“There will be a lot of things that we can bring as Americans, there will be a lot of things that American companies can bring that are hugely beneficial,” he said “But we also have to realize that there’s a lot of different cultures and a lot of different needs and a lot of different growing systems and a huge amount of variation in the wealth of farmers.”
But development plans too focused on foreign companies or on business opportunities leave some wary, even if they acknowledge a need for private investment in development.
Kassam notes that many poverty alleviation strategies are “coated with ideals of entrepreneurship.”
“Somehow we assume that these entrepreneurs, money-seeking people, will understand what is the cause of degradation,” he said, stressing that the goals of those looking to build business are often at odds with those looking to build soil and reduce inputs.
“We need to focus on building knowledge, not on supplying inputs,” said Miller, who noted that some farmers in the programs he advises do purchase fertilizer, but that they don’t do it using subsidies.
The ultimate goal is to move farmers towards cover crops and green manures, and improved soil health.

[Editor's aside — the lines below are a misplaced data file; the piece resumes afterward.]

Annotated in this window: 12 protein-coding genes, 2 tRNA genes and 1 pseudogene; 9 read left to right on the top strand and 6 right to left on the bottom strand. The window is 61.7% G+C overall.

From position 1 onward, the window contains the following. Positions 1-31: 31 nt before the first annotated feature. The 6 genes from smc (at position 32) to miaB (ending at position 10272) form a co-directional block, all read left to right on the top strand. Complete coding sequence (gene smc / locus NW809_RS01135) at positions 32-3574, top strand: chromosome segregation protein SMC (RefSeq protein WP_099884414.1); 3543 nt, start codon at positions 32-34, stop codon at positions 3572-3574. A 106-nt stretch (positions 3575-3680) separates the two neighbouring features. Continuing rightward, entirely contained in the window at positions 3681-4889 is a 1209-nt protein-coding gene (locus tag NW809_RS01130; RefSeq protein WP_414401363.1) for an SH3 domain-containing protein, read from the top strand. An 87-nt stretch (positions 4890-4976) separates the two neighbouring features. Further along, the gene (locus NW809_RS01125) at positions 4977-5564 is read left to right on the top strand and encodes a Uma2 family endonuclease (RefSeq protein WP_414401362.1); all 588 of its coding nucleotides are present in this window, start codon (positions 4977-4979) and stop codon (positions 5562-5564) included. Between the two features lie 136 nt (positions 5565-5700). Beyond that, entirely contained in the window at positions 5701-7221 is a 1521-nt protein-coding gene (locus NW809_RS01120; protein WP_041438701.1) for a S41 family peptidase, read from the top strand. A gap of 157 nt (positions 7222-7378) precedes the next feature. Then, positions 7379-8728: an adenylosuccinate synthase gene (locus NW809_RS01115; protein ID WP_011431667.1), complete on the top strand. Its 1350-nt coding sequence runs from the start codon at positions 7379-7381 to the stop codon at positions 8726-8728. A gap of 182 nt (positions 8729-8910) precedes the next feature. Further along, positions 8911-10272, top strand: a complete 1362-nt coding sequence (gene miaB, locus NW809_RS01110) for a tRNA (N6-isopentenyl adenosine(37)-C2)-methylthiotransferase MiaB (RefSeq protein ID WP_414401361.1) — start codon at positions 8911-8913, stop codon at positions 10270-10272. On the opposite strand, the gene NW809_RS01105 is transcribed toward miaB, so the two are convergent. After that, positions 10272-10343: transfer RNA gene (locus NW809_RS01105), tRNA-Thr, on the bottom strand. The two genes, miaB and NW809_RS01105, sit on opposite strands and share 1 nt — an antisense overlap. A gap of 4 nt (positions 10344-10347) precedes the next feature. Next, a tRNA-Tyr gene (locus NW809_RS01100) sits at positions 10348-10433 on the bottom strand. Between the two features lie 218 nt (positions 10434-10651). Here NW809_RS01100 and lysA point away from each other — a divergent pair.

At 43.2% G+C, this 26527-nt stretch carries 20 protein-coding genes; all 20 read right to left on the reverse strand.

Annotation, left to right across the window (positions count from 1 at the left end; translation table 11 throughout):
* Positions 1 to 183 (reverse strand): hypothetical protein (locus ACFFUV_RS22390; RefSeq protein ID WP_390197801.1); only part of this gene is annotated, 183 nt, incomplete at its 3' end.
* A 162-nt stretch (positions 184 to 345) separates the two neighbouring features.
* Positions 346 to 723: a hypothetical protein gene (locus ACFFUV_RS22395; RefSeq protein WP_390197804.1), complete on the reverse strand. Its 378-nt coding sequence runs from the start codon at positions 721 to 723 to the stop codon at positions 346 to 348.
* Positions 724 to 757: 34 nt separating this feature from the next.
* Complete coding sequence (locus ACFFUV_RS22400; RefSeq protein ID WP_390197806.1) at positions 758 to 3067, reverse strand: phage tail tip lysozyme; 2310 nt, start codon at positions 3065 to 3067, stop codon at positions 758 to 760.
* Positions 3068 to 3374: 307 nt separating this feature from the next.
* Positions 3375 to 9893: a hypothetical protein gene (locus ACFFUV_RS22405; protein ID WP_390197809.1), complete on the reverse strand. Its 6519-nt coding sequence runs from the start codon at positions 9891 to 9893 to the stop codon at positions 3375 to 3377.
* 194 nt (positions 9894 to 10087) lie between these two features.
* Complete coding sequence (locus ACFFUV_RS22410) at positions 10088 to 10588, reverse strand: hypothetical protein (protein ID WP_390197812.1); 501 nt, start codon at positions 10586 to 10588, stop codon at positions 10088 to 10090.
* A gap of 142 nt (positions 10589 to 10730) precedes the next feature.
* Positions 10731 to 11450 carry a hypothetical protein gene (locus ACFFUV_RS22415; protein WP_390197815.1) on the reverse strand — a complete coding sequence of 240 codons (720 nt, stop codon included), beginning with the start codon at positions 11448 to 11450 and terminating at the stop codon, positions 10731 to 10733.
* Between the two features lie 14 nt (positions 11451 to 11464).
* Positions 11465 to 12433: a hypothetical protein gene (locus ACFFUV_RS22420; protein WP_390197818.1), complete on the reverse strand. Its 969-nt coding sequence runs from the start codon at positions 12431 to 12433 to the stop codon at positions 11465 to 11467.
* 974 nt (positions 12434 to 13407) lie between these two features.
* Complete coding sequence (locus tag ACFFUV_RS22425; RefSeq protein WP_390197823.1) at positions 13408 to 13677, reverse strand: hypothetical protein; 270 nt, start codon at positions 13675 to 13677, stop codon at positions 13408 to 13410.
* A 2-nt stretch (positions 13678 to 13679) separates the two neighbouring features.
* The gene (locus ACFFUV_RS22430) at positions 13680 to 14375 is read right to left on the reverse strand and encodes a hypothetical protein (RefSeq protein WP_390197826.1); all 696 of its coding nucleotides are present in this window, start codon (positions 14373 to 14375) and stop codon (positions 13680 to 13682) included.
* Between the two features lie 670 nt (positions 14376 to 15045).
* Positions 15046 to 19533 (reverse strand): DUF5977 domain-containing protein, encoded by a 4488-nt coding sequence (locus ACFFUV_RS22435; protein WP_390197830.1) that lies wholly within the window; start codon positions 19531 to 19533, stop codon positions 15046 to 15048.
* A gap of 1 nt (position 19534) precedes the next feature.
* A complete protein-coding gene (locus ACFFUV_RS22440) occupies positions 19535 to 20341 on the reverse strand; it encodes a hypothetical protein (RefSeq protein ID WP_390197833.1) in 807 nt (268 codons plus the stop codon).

However, the current health of African soils — as diverse as they are — is an important factor as well.
“The FAO claims that 75 per cent of (African) soils have been degraded by human activity,” said Buffett. “And from what I’ve seen, I’d say that’s definitely accurate, so then you’re now trying to rebuild — you’re not just starting from scratch, you’re trying to rebuild something.”
That claim of soil degradation has not, however, stopped countries like China, Saudi Arabia, the Netherlands or India from buying vast tracks of land in Africa for agricultural purposes. Many foreign and international companies have also grabbed land in Africa.
Oxfam International reports that 560 million acres of farmland in developing countries are now owned by companies based in Asia or the Middle East. Some of the land was reportedly purchased for less than US$1 per hectare.
How this will affect conservation agriculture, soil health, poverty and food security remains to be seen, but it has caused concerns. At least for those who are aware of it.
“Most of us don’t see what’s happening around the globe,” said Kassam.
Montgomery expressed frustration that some notable proponents of international development are not doing more to assist in establishing conservation agriculture and support small-scale farmers.
“They are being told by people that conservation agriculture and organic agriculture can’t feed the world, it’s a hippie fantasy. Well look at the data,” he said.
What is needed, according to Miller, is a move away from prescriptive education and greater integration with local knowledge.
“These farmers are not confused, they are not deviating from best practices, they are in fact teaching us what the best practices are,” he said.